Nungumbakum. This is the first village we visited beyond the river. Refreshed by the bracing air, and the walk over the sandy bed, on entering the village we found a group of beggars, some going to Conchi, others to Theroopathy, the sacred places of pilgrimage. We were moved in our spirits when we saw them. Aftor asking A. to sing, I preached to them about God as the friend of sinners. In going to the main street we found a teniple of considerable height, and asked a man in our way the name of it. He said it was Umbalanathen. When we explained the meaning of it he seemed to be wretched. On my preaching here on Christ raising Lazarus, this same man was in the company.

A woman in the middle gave a good deal of disturbance here by speaking contemptuously of our preaching, and disturbed our audience. "The man came again and demanded thakeed, or the government order for preaching here, and called the Thaliar tu insist on it. We demanded in return his thakeed for our not preaching here. He threatened us, used foul and filthy words, in fact did every bad thing. But going to another road we had an interesting discussion on vital points of religion with a respectable Hindu and a Tamil teacher. The gospel which was the savour of death unto death to the first audience, was the savour of life unto life unto the second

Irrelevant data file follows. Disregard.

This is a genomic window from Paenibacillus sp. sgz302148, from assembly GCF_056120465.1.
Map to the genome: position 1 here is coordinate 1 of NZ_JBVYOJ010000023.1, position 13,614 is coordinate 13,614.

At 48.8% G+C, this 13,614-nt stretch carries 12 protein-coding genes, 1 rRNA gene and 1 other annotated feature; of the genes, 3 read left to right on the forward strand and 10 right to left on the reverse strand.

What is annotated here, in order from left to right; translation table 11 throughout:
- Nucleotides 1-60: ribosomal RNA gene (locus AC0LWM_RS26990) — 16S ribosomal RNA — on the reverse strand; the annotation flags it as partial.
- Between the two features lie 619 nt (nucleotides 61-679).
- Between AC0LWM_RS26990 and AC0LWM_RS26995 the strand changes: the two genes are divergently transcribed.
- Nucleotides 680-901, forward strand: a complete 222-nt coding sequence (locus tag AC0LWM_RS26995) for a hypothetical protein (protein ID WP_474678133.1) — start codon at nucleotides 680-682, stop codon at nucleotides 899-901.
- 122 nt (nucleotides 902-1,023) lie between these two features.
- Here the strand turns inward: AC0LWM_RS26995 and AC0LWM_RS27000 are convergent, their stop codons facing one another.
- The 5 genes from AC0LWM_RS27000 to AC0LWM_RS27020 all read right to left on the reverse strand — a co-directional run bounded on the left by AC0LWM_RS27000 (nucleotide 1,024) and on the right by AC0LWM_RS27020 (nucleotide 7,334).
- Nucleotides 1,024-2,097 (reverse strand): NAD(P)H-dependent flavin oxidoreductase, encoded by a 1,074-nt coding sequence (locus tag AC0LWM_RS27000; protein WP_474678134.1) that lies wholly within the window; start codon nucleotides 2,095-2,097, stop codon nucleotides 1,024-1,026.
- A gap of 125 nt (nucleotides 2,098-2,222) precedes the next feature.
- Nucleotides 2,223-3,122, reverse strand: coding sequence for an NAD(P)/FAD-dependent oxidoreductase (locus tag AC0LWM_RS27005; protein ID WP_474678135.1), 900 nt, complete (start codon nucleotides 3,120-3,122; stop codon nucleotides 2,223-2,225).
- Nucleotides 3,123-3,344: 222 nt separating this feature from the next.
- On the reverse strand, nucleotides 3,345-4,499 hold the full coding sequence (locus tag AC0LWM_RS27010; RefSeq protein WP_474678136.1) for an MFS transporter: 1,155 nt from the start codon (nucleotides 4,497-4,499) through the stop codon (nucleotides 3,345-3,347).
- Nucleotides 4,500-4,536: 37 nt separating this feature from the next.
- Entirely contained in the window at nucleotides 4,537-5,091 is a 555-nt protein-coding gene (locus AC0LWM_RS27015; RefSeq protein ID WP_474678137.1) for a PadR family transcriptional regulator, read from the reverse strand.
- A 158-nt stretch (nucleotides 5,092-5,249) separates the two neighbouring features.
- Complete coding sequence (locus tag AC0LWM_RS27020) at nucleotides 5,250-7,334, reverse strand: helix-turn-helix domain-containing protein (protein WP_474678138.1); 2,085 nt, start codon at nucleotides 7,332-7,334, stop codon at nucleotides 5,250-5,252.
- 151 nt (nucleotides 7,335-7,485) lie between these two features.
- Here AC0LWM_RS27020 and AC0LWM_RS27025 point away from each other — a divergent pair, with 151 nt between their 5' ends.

one.